Recently I created the Enclave.NET project, and it shipped with a simple in-memory storage service. It’s not particularly useful in it’s current form, so I created a sample a couple weeks ago that used Azure Key Vault as the storage and crypto service.

But Why?

Of course, you might be wondering why you’d want to use Enclave.NET this way, since Key Vault already provides isolation given that it’s hosted far away from your service. The obvious answer is that maybe you wouldn’t use it this way — it IS isolated enough. That said, this does provide you with some extra separation because your app now doesn’t have access to the secrets to connect to Key Vault — we’re working on the premise that every little bit helps.

And because it’s my project and my site and it seemed like a neat little idea. ๐Ÿ˜ƒ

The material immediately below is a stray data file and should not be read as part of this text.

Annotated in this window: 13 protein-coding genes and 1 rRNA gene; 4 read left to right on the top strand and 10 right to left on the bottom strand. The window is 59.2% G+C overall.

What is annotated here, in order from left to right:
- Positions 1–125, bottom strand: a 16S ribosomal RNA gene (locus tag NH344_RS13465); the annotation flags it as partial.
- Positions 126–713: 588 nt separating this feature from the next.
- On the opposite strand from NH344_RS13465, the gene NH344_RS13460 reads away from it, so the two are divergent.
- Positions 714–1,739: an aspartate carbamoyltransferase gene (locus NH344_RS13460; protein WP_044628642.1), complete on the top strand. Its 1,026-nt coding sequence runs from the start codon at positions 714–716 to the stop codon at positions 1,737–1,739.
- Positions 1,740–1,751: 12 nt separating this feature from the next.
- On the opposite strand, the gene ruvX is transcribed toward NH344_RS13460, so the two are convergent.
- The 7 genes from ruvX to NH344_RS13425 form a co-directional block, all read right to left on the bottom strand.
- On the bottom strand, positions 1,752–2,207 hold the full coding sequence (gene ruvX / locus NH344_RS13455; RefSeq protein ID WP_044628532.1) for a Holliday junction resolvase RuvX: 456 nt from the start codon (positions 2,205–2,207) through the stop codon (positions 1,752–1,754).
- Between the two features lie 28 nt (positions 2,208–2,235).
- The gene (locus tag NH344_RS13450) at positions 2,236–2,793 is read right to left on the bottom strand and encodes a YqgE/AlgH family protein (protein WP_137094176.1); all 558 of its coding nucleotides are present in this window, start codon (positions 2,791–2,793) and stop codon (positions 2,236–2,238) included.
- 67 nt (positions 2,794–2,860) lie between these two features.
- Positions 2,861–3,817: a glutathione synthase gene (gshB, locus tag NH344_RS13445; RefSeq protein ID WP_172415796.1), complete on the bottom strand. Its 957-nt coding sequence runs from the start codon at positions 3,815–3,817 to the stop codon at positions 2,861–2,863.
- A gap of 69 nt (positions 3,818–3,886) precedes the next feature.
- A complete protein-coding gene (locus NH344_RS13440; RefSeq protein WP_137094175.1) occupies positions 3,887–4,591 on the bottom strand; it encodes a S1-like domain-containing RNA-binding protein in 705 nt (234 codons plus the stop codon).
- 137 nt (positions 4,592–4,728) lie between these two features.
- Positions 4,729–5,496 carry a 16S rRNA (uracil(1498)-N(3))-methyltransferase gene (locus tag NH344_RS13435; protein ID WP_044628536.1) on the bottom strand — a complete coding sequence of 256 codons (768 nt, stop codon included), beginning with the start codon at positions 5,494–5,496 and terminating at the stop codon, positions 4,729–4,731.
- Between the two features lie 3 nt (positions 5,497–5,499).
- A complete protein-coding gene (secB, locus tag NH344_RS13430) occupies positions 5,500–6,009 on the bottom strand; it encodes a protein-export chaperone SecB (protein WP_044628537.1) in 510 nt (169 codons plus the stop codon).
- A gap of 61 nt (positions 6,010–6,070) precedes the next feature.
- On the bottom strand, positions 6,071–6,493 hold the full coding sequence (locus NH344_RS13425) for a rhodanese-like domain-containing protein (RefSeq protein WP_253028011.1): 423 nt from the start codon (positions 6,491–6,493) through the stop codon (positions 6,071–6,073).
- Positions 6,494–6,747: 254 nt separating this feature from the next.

So how exactly does this work?

If you remember previously the service is supposed to be hosted locally, but outside of your own application, and relies on an HTTPS channel to offload data protection. That means we have a service host. In this case it’s just a console application. You’d likely want this running in a Windows service or Linux daemon in production so it’s not constantly having to spin up.


The service host looks for the settings.json file and spins up a web host given the provided server and client certificates.


You’ll also notice there’s a transform type that lets you setup your own services. This just injects the Key Vault storage and processing services.


You can find the KeyVaultStorageService and the KeyVaultCryptoProcessor in the sample project.

Once those are set, you can call the service from the client, and at this point the client has no idea where the keys are, or how they’re being used.


The neat thing about this is that it provides a great abstraction between the internal workings of the crypto bits, and the code that needs to protect data.